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Re: Advice on a new cichlid tank
First of all you have to think about what cichlids you are going to
keep. A cichlid is not just a cichlid - depending on where they come
from they may have GREATLY varying requirements.
South American cichlids (discus, severum, rams etc) need neutral to acid
pH and about 100-150ppm carbonate hardness (much lower for discus). Well
planted tanks often suit *small* (important, small! Not Severum etc!)
south American cichlids, and if you were going to try planted cichlid
tank then I'd say this would be the best option. Breeding in a planted
tank situation is probably going to be not even worth trying unless the
tank is a fair bit larger than a 30g... I'd consider 60-70g minimum for
serious attempt at breeding in a planted situation.
The rift lake cichlids (Africa) vary depending on which lake. These fish
are often considered the 'marine fish of the freshwater world' due to
their care requirements and for some, behaviour. Also some species are
known to be able to survive in full saltwater environments (not
recommended though). For the most part, if keeping these in their
specific environments, keeping plants will be difficult. Lake Tangyanika
has hardness upwards of 250ppm and about the same carbonate hardness, as
well as other salts and a pH upwards of 9. Some algae's like this
environment but most general aquatic plants I'd say don't. Lake Malawi /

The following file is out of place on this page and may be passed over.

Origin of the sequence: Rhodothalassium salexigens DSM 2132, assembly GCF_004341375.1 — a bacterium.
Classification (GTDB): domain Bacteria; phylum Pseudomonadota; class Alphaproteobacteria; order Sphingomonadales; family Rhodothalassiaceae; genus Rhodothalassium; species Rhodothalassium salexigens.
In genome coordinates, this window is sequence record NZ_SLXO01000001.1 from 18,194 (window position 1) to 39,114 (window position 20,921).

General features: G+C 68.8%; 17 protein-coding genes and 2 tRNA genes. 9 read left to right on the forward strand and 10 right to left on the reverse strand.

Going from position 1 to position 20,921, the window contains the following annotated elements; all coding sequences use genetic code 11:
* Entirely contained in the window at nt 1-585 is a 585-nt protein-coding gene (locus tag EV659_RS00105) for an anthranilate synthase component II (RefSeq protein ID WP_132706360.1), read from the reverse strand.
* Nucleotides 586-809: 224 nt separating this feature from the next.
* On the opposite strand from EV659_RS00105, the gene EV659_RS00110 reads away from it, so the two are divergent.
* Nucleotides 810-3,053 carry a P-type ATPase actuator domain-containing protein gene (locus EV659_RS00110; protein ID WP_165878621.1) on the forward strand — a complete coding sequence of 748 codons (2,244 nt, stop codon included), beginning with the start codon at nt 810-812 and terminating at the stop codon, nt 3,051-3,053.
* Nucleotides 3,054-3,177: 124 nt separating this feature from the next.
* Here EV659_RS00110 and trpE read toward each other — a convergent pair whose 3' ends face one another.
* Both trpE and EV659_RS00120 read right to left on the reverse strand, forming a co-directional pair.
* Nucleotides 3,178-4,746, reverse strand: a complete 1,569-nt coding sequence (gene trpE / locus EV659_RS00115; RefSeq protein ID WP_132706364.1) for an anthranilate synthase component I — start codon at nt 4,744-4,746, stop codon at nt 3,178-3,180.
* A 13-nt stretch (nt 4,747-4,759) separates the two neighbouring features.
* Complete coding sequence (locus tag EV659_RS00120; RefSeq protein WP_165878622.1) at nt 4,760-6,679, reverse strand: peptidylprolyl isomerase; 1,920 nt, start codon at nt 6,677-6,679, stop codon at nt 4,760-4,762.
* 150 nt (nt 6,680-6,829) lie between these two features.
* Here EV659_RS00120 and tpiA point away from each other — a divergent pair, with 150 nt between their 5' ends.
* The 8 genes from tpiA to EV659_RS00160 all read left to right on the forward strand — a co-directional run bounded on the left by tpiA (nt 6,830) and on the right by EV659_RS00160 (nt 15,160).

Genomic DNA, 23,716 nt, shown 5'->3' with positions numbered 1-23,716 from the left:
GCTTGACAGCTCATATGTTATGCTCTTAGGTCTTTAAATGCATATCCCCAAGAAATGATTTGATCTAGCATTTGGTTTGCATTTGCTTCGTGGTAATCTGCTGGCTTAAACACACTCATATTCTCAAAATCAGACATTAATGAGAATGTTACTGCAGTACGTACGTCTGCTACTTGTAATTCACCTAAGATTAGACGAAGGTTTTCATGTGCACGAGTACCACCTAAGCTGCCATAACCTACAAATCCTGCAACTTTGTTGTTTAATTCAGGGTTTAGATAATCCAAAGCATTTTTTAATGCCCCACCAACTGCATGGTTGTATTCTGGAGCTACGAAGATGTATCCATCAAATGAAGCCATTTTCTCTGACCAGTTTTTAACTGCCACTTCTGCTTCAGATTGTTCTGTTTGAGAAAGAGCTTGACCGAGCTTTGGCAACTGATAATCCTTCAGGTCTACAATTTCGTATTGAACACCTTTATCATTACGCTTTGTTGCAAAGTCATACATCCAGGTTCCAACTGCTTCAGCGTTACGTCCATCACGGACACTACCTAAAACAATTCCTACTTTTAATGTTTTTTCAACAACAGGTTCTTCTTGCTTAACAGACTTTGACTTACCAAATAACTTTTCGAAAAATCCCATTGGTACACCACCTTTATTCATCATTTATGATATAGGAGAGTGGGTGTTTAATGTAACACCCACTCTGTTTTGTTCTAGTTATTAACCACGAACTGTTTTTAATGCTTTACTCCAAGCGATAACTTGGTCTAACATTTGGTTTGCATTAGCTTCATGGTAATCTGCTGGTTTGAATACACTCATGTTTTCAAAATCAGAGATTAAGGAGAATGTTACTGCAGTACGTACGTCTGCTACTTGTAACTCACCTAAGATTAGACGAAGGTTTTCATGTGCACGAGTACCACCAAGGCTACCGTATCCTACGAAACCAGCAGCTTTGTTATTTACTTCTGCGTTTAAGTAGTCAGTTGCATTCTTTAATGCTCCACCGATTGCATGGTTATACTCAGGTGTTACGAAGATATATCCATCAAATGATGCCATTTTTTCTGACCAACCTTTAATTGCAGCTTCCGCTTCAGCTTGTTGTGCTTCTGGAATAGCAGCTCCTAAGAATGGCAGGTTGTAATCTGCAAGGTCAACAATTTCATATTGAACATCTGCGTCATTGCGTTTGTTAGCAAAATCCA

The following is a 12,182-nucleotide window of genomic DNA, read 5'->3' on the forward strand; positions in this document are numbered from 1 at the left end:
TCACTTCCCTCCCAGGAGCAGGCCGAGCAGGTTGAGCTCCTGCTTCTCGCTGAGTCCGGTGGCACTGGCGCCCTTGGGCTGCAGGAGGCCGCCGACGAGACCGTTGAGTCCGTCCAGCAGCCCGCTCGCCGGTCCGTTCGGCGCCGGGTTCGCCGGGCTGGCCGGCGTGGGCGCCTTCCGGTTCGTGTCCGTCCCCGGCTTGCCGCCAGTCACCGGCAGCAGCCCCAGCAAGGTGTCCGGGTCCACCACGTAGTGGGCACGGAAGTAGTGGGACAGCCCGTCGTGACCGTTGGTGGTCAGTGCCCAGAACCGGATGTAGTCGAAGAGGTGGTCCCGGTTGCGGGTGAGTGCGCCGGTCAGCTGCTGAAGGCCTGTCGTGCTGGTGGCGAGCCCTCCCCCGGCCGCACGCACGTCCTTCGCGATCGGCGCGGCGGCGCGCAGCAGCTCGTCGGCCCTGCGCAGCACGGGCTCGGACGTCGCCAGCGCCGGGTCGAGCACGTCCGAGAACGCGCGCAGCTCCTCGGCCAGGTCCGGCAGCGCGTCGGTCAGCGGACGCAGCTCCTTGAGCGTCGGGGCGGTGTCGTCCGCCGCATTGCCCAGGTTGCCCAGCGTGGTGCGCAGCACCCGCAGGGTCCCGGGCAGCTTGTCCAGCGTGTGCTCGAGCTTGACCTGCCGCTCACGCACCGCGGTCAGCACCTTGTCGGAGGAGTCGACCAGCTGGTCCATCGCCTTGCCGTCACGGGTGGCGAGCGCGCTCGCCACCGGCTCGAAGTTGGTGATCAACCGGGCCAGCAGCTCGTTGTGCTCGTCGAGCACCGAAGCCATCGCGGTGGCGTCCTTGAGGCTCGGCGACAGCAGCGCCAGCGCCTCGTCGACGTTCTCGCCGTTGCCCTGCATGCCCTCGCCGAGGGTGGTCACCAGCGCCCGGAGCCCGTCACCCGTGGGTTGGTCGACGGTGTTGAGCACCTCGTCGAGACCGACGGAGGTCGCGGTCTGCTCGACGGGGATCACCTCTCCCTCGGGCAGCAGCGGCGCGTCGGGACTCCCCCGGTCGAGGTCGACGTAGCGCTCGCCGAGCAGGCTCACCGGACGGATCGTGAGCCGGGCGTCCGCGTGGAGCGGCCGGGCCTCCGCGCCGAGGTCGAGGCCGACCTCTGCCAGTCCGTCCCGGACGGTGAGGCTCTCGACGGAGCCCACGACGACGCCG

Victoria is slightly less hardness' values and pH between 6-8 depending
on the lake. I personally would NOT recommend these for planted tanks at
all. Some of these fish have very serious requirements, and if you don't
give them exactly what they need in terms of food and environment, they
can just up and die overnight (i.e. Tropheus morii and their varieties).
Central American Cichlids usually like about neutral pH and around
average hardness. Middle of the range generally speaking... They can do
ok with a few very tough plants (anubias) but I would not consider it a
'planted tank' at all. A mature pair of firemouth cichlids may do well
with a few plants in a 30g and should breed readily with the right
conditions(to get a pair buy 5-6 from different locations and raise them
together, remove the rest once a pair forms before they give the others
a hard time). IMO I'd prefer a slightly larger tank, but they can be
kept and bred in a 30g.
Some have had success with some dwarf cichlids (from varying locations)
in planted tanks, and some riverine Africans can be good for bare